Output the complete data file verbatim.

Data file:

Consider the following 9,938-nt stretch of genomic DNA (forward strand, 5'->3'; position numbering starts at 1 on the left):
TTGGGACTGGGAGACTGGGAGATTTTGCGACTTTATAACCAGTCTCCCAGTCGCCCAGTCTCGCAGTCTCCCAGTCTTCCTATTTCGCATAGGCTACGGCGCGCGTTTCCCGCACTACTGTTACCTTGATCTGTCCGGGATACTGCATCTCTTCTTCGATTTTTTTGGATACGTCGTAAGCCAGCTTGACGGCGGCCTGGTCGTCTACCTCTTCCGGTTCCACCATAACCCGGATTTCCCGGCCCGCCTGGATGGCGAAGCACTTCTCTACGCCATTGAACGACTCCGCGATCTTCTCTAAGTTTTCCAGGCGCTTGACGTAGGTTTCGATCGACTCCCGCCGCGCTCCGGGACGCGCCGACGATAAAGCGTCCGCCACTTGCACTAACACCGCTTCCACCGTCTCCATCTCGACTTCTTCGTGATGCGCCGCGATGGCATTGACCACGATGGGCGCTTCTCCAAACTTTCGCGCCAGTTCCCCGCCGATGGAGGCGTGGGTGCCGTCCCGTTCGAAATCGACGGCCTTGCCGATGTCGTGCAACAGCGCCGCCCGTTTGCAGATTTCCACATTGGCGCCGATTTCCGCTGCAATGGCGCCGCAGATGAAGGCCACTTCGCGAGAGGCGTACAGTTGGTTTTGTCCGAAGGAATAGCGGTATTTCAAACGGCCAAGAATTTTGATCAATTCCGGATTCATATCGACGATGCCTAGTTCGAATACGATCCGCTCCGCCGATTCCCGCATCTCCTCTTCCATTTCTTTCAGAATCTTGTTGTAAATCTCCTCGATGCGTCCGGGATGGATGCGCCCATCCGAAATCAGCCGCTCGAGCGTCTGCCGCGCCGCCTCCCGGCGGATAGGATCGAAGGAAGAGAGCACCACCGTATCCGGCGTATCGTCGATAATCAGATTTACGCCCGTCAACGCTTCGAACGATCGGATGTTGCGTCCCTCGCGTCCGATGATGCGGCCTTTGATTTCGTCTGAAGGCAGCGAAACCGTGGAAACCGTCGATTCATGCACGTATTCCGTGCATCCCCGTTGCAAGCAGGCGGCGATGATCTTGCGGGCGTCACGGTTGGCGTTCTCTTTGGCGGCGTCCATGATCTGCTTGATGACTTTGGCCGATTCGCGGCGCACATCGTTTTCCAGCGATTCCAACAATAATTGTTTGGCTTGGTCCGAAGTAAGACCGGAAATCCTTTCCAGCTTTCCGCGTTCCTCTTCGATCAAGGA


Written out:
Consider the following 9,938-nt stretch of genomic DNA (forward strand, 5'->3'; position numbering starts at 1 on the left):
TTGGGACTGGGAGACTGGGAGATTTTGCGACTTTATAACCAGTCTCCCAGTCGCCCAGTCTCGCAGTCTCCCAGTCTTCCTATTTCGCATAGGCTACGGCGCGCGTTTCCCGCACTACTGTTACCTTGATCTGTCCGGGATACTGCATCTCTTCTTCGATTTTTTTGGATACGTCGTAAGCCAGCTTGACGGCGGCCTGGTCGTCTACCTCTTCCGGTTCCACCATAACCCGGATTTCCCGGCCCGCCTGGATGGCGAAGCACTTCTCTACGCCATTGAACGACTCCGCGATCTTCTCTAAGTTTTCCAGGCGCTTGACGTAGGTTTCGATCGACTCCCGCCGCGCTCCGGGACGCGCCGACGATAAAGCGTCCGCCACTTGCACTAACACCGCTTCCACCGTCTCCATCTCGACTTCTTCGTGATGCGCCGCGATGGCATTGACCACGATGGGCGCTTCTCCAAACTTTCGCGCCAGTTCCCCGCCGATGGAGGCGTGGGTGCCGTCCCGTTCGAAATCGACGGCCTTGCCGATGTCGTGCAACAGCGCCGCCCGTTTGCAGATTTCCACATTGGCGCCGATTTCCGCTGCAATGGCGCCGCAGATGAAGGCCACTTCGCGAGAGGCGTACAGTTGGTTTTGTCCGAAGGAATAGCGGTATTTCAAACGGCCAAGAATTTTGATCAATTCCGGATTCATATCGACGATGCCTAGTTCGAATACGATCCGCTCCGCCGATTCCCGCATCTCCTCTTCCATTTCTTTCAGAATCTTGTTGTAAATCTCCTCGATGCGTCCGGGATGGATGCGCCCATCCGAAATCAGCCGCTCGAGCGTCTGCCGCGCCGCCTCCCGGCGGATAGGATCGAAGGAAGAGAGCACCACCGTATCCGGCGTATCGTCGATAATCAGATTTACGCCCGTCAACGCTTCGAACGATCGGATGTTGCGTCCCTCGCGTCCGATGATGCGGCCTTTGATTTCGTCTGAAGGCAGCGAAACCGTGGAAACCGTCGATTCATGCACGTATTCCGTGCATCCCCGTTGCAAGCAGGCGGCGATGATCTTGCGGGCGTCACGGTTGGCGTTCTCTTTGGCGGCGTCCATGATCTGCTTGATGACTTTGGCCGATTCGCGGCGCACATCGTTTTCCAGCGATTCCAACAATAATTGTTTGGCTTGGTCCGAAGTAAGACCGGAAATCCTTTCCAGCTTTCCGCGTTCCTCTTCGATCAAGGA